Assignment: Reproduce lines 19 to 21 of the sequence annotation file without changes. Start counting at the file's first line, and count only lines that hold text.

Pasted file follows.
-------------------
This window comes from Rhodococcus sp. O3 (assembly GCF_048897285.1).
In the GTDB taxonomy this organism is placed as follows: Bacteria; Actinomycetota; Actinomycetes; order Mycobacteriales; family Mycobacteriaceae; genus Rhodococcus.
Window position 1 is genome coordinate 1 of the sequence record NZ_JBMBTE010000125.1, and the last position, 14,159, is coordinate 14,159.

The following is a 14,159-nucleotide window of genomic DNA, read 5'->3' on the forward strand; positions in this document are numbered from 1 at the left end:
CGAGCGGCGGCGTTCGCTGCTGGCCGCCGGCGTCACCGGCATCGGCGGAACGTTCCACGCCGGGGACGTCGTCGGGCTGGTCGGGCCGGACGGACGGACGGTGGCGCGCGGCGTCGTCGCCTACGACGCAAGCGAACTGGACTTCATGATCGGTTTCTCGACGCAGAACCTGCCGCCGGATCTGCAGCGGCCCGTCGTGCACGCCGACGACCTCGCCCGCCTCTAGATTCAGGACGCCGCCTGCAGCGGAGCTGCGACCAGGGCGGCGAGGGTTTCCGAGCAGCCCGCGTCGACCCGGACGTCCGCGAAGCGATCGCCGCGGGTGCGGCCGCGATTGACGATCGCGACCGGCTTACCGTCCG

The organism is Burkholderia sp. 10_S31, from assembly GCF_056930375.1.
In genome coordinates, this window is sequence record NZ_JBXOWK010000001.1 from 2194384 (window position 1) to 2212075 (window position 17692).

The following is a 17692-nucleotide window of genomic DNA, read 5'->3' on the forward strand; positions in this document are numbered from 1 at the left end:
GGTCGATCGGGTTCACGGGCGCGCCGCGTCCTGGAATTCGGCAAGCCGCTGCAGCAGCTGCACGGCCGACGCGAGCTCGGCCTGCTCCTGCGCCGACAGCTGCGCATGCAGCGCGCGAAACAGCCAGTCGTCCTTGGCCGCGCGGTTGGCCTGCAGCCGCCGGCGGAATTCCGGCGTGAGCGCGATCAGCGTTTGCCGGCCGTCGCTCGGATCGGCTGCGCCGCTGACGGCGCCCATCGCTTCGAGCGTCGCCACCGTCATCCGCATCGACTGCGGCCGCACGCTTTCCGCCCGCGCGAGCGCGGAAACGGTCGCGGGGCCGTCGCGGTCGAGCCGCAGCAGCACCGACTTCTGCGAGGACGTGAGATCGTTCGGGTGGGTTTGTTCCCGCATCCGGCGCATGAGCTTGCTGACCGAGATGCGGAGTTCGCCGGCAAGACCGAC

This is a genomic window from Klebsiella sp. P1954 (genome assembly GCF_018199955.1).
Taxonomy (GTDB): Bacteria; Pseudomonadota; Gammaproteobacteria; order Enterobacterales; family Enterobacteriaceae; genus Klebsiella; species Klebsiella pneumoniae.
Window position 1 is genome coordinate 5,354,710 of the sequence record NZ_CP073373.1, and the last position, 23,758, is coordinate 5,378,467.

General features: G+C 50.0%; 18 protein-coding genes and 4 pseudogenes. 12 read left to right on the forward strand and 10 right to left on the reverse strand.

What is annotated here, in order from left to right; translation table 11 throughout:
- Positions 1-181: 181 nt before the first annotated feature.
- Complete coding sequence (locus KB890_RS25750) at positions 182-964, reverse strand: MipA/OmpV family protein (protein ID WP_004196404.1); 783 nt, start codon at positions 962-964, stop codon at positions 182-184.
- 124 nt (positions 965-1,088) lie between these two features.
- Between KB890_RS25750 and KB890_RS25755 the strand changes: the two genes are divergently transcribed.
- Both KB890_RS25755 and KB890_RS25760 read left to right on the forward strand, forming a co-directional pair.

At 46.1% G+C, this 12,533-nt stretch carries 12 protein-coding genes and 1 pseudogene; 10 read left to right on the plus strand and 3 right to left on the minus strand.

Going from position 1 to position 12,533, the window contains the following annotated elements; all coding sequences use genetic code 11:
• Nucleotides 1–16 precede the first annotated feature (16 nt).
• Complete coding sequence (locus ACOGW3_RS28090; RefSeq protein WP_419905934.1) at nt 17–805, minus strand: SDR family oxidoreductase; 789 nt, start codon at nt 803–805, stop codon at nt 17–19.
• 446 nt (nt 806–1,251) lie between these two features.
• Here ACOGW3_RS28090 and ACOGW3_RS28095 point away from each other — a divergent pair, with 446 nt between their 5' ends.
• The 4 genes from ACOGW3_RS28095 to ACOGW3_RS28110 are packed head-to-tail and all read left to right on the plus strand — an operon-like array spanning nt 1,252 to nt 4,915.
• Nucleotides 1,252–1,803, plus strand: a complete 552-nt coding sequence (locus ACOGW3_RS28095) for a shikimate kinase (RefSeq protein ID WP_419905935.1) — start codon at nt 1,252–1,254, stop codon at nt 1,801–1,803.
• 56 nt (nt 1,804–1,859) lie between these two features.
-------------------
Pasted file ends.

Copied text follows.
- Both KB890_RS25755 and KB890_RS25760 read left to right on the forward strand, forming a co-directional pair.

At 46.1% G+C, this 12,533-nt stretch carries 12 protein-coding genes and 1 pseudogene; 10 read left to right on the plus strand and 3 right to left on the minus strand.

Going from position 1 to position 12,533, the window contains the following annotated elements; all coding sequences use genetic code 11: